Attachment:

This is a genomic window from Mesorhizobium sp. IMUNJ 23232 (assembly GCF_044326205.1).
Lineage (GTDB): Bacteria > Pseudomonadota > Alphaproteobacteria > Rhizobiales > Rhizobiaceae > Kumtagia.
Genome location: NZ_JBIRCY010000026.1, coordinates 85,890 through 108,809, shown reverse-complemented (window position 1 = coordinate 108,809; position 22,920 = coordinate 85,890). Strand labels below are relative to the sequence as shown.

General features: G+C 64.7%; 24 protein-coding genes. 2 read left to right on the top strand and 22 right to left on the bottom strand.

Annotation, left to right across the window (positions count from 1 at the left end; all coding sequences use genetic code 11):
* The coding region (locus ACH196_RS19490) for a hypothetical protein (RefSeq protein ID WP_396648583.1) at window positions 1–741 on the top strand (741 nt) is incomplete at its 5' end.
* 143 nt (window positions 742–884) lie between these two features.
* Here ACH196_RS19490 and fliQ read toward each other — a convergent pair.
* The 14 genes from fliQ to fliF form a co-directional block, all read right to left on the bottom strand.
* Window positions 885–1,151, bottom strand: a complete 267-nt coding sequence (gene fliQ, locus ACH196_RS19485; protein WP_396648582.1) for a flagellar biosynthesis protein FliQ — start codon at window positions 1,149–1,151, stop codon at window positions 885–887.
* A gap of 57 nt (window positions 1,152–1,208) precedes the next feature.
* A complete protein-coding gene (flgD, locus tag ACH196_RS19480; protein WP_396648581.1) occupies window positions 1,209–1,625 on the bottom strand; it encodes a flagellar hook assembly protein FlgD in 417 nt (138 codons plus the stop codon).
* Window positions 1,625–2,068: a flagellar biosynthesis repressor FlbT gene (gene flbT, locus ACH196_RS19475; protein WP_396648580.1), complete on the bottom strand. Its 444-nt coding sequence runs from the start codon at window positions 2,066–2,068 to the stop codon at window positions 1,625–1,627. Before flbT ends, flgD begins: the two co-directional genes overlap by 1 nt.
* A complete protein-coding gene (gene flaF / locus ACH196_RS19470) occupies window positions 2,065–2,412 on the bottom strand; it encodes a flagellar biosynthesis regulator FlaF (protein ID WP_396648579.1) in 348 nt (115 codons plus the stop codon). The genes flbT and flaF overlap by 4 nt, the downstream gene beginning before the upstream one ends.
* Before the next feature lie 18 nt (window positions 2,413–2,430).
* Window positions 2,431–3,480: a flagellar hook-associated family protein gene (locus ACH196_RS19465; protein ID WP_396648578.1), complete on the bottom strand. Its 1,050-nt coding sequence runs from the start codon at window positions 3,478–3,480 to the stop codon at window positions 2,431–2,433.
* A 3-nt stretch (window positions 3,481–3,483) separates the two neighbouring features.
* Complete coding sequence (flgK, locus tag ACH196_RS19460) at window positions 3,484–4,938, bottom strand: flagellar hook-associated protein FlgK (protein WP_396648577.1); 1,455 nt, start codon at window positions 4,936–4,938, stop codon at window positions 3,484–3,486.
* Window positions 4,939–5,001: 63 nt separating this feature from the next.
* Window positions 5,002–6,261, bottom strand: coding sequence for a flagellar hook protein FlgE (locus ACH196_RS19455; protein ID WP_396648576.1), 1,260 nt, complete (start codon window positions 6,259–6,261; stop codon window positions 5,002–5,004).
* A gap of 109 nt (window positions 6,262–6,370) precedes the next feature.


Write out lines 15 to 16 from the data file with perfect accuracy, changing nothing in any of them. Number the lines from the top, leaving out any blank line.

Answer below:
* Before the next feature lie 18 nt (window positions 2,413–2,430).
* Window positions 2,431–3,480: a flagellar hook-associated family protein gene (locus ACH196_RS19465; protein ID WP_396648578.1), complete on the bottom strand. Its 1,050-nt coding sequence runs from the start codon at window positions 3,478–3,480 to the stop codon at window positions 2,431–2,433.